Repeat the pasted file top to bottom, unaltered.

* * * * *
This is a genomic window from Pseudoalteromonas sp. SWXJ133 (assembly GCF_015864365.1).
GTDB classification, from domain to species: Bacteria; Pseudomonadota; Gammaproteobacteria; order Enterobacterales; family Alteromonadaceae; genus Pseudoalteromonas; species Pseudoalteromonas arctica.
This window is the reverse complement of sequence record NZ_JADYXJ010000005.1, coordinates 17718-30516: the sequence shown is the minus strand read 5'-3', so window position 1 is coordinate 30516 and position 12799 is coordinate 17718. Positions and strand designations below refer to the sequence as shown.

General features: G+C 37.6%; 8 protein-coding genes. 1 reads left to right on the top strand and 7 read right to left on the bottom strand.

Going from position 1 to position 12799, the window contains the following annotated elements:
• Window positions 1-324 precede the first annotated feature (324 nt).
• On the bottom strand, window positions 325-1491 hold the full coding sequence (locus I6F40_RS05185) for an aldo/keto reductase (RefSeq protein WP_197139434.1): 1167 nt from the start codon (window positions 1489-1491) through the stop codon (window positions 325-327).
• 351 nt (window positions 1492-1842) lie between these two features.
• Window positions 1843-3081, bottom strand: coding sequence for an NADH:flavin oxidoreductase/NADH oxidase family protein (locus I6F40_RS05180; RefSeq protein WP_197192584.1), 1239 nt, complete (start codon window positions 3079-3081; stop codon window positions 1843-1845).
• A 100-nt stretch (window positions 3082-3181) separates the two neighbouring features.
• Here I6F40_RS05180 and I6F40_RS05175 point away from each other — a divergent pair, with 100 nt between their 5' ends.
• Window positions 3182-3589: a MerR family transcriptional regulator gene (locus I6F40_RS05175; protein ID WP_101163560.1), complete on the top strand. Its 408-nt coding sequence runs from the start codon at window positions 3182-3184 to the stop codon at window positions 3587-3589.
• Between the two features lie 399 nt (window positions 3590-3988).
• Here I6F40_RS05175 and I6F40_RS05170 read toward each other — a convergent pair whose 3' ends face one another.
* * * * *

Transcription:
This is a genomic window from Pseudoalteromonas sp. SWXJ133 (assembly GCF_015864365.1).
GTDB classification, from domain to species: Bacteria; Pseudomonadota; Gammaproteobacteria; order Enterobacterales; family Alteromonadaceae; genus Pseudoalteromonas; species Pseudoalteromonas arctica.
This window is the reverse complement of sequence record NZ_JADYXJ010000005.1, coordinates 17718-30516: the sequence shown is the minus strand read 5'-3', so window position 1 is coordinate 30516 and position 12799 is coordinate 17718. Positions and strand designations below refer to the sequence as shown.

General features: G+C 37.6%; 8 protein-coding genes. 1 reads left to right on the top strand and 7 read right to left on the bottom strand.

Going from position 1 to position 12799, the window contains the following annotated elements:
• Window positions 1-324 precede the first annotated feature (324 nt).
• On the bottom strand, window positions 325-1491 hold the full coding sequence (locus I6F40_RS05185) for an aldo/keto reductase (RefSeq protein WP_197139434.1): 1167 nt from the start codon (window positions 1489-1491) through the stop codon (window positions 325-327).
• 351 nt (window positions 1492-1842) lie between these two features.
• Window positions 1843-3081, bottom strand: coding sequence for an NADH:flavin oxidoreductase/NADH oxidase family protein (locus I6F40_RS05180; RefSeq protein WP_197192584.1), 1239 nt, complete (start codon window positions 3079-3081; stop codon window positions 1843-1845).
• A 100-nt stretch (window positions 3082-3181) separates the two neighbouring features.
• Here I6F40_RS05180 and I6F40_RS05175 point away from each other — a divergent pair, with 100 nt between their 5' ends.
• Window positions 3182-3589: a MerR family transcriptional regulator gene (locus I6F40_RS05175; protein ID WP_101163560.1), complete on the top strand. Its 408-nt coding sequence runs from the start codon at window positions 3182-3184 to the stop codon at window positions 3587-3589.
• Between the two features lie 399 nt (window positions 3590-3988).
• Here I6F40_RS05175 and I6F40_RS05170 read toward each other — a convergent pair whose 3' ends face one another.